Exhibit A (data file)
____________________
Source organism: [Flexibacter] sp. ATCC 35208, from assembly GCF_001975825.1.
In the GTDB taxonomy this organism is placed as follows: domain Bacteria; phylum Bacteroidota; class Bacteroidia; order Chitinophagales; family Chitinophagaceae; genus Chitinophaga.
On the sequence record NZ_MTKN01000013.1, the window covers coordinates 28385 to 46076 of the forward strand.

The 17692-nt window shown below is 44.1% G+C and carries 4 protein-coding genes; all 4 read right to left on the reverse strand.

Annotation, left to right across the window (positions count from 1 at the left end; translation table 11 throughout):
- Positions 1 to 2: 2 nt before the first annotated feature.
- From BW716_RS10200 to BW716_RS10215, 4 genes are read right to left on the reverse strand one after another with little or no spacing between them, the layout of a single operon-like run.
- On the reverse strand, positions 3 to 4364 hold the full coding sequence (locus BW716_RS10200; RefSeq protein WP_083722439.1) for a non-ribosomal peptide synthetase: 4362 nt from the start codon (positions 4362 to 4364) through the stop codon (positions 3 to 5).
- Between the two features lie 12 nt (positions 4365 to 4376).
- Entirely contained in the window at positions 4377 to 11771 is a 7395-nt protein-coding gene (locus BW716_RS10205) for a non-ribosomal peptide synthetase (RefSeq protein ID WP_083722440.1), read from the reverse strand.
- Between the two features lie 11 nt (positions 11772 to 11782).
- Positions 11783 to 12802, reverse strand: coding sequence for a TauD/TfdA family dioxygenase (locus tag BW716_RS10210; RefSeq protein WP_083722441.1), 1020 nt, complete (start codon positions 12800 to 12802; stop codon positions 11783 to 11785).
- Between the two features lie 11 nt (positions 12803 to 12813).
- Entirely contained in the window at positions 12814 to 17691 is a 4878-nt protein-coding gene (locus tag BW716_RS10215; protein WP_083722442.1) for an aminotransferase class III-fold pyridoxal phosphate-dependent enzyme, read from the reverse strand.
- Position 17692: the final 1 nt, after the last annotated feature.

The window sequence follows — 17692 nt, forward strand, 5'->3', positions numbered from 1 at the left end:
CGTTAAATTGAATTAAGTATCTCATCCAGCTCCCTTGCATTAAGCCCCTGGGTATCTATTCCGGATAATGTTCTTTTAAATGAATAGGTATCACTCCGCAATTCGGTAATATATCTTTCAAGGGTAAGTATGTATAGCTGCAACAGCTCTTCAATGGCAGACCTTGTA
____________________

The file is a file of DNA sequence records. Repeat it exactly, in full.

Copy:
Source organism: [Flexibacter] sp. ATCC 35208, from assembly GCF_001975825.1.
In the GTDB taxonomy this organism is placed as follows: domain Bacteria; phylum Bacteroidota; class Bacteroidia; order Chitinophagales; family Chitinophagaceae; genus Chitinophaga.
On the sequence record NZ_MTKN01000013.1, the window covers coordinates 28385 to 46076 of the forward strand.

The 17692-nt window shown below is 44.1% G+C and carries 4 protein-coding genes; all 4 read right to left on the reverse strand.

Annotation, left to right across the window (positions count from 1 at the left end; translation table 11 throughout):
- Positions 1 to 2: 2 nt before the first annotated feature.
- From BW716_RS10200 to BW716_RS10215, 4 genes are read right to left on the reverse strand one after another with little or no spacing between them, the layout of a single operon-like run.
- On the reverse strand, positions 3 to 4364 hold the full coding sequence (locus BW716_RS10200; RefSeq protein WP_083722439.1) for a non-ribosomal peptide synthetase: 4362 nt from the start codon (positions 4362 to 4364) through the stop codon (positions 3 to 5).
- Between the two features lie 12 nt (positions 4365 to 4376).
- Entirely contained in the window at positions 4377 to 11771 is a 7395-nt protein-coding gene (locus BW716_RS10205) for a non-ribosomal peptide synthetase (RefSeq protein ID WP_083722440.1), read from the reverse strand.
- Between the two features lie 11 nt (positions 11772 to 11782).
- Positions 11783 to 12802, reverse strand: coding sequence for a TauD/TfdA family dioxygenase (locus tag BW716_RS10210; RefSeq protein WP_083722441.1), 1020 nt, complete (start codon positions 12800 to 12802; stop codon positions 11783 to 11785).
- Between the two features lie 11 nt (positions 12803 to 12813).
- Entirely contained in the window at positions 12814 to 17691 is a 4878-nt protein-coding gene (locus tag BW716_RS10215; protein WP_083722442.1) for an aminotransferase class III-fold pyridoxal phosphate-dependent enzyme, read from the reverse strand.
- Position 17692: the final 1 nt, after the last annotated feature.

The window sequence follows — 17692 nt, forward strand, 5'->3', positions numbered from 1 at the left end:
CGTTAAATTGAATTAAGTATCTCATCCAGCTCCCTTGCATTAAGCCCCTGGGTATCTATTCCGGATAATGTTCTTTTAAATGAATAGGTATCACTCCGCAATTCGGTAATATATCTTTCAAGGGTAAGTATGTATAGCTGCAACAGCTCTTCAATGGCAGACCTTGTA